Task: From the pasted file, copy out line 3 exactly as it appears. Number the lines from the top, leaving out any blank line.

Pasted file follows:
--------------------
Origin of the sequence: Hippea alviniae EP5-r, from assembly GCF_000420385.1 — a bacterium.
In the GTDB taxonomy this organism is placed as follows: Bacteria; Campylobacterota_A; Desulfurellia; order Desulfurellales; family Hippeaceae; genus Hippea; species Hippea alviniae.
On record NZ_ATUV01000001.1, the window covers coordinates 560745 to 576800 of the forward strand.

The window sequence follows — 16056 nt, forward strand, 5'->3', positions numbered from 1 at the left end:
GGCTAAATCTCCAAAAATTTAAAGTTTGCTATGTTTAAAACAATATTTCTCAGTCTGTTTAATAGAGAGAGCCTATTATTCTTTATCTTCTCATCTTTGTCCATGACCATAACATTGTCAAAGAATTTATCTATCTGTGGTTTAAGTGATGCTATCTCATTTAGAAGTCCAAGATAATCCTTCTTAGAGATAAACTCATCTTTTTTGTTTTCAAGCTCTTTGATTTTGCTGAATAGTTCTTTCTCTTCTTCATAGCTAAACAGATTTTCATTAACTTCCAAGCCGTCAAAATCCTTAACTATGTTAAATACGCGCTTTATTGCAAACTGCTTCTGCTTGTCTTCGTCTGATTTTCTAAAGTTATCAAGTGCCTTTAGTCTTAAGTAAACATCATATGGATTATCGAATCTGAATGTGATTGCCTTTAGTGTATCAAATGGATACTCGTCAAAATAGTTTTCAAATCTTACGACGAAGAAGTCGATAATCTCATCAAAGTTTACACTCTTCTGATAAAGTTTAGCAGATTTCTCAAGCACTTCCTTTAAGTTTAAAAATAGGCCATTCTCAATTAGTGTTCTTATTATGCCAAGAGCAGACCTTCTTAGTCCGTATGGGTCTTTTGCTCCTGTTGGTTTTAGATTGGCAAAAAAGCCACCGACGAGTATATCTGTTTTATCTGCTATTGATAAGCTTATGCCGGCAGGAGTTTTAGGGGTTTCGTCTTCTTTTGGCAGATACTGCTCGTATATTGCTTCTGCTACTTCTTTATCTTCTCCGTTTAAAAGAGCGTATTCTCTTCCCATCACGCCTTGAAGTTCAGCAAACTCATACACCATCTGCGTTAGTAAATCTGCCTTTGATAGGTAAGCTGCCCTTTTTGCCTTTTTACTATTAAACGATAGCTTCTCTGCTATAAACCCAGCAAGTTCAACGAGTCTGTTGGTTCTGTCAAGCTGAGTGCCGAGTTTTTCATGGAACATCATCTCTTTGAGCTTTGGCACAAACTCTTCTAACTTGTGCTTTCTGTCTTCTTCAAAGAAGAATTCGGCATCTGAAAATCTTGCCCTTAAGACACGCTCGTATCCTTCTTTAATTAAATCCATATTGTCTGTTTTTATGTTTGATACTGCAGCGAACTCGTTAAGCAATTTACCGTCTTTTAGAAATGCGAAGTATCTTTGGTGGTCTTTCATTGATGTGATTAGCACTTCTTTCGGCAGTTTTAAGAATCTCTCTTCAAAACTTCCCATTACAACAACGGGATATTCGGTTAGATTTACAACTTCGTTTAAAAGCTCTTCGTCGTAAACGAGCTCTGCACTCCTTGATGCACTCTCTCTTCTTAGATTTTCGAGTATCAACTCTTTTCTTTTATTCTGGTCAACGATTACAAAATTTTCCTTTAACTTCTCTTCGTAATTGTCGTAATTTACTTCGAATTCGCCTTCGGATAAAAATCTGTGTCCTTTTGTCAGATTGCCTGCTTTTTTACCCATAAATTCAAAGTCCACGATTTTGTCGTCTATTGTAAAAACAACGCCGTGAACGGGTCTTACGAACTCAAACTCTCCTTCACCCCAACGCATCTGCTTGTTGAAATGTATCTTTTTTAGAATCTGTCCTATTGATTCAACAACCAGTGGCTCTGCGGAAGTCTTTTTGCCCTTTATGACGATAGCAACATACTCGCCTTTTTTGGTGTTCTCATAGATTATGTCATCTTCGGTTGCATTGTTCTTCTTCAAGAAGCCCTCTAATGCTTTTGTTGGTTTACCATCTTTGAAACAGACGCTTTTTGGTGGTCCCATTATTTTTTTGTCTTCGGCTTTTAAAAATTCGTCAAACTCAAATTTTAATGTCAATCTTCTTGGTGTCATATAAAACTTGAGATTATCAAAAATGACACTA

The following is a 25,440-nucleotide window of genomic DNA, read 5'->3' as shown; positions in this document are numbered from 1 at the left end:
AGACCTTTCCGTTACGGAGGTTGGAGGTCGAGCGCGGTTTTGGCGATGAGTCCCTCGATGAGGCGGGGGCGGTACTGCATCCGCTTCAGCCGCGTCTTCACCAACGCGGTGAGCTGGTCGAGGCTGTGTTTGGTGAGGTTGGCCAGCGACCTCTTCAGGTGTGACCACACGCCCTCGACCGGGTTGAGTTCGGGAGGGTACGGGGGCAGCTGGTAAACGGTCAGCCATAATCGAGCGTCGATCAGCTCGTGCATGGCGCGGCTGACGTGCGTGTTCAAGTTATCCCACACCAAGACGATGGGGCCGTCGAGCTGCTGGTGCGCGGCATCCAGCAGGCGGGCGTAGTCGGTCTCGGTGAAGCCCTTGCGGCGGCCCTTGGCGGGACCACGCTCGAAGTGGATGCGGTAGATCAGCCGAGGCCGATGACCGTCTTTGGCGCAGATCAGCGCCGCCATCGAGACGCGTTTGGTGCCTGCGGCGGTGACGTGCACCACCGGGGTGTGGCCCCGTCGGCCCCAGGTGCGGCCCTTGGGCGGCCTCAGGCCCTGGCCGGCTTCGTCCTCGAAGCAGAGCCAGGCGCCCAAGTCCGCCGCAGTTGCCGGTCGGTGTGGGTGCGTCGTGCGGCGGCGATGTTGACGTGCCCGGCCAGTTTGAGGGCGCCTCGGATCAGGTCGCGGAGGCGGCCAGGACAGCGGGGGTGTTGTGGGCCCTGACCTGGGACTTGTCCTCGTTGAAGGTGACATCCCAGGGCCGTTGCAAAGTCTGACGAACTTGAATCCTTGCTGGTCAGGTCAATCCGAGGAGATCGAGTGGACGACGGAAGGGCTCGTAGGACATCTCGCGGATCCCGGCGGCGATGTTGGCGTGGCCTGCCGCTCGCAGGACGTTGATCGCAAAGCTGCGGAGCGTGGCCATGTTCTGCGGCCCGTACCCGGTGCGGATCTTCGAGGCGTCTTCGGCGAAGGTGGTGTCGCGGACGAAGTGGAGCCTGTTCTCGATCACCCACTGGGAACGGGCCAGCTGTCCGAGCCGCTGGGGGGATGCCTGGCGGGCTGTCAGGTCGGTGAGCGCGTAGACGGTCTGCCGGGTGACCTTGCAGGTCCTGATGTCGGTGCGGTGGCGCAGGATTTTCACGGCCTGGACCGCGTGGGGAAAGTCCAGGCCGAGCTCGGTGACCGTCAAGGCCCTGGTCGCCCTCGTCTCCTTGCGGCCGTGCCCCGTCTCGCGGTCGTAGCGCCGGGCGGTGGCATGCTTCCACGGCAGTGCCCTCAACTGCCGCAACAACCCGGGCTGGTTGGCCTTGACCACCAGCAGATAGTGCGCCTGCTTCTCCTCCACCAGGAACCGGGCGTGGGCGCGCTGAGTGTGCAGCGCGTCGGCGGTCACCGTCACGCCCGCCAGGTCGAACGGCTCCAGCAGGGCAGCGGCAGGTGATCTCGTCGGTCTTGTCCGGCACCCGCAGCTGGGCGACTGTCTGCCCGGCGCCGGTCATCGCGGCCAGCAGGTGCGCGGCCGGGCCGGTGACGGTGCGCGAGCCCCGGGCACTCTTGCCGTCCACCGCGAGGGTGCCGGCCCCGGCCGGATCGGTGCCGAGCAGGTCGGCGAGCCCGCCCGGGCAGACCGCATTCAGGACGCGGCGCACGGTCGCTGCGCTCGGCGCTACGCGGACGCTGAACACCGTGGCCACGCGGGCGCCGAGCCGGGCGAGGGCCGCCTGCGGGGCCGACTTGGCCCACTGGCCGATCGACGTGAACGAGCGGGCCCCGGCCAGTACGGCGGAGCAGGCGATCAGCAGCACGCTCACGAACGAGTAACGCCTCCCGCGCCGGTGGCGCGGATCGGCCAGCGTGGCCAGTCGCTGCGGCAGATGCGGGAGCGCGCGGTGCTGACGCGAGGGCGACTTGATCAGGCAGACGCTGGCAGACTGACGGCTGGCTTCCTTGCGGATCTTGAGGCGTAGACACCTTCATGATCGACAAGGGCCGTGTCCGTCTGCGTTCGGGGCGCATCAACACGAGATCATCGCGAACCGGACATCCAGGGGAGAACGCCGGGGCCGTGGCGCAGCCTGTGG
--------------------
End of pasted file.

On record NZ_ATUV01000001.1, the window covers coordinates 560745 to 576800 of the forward strand.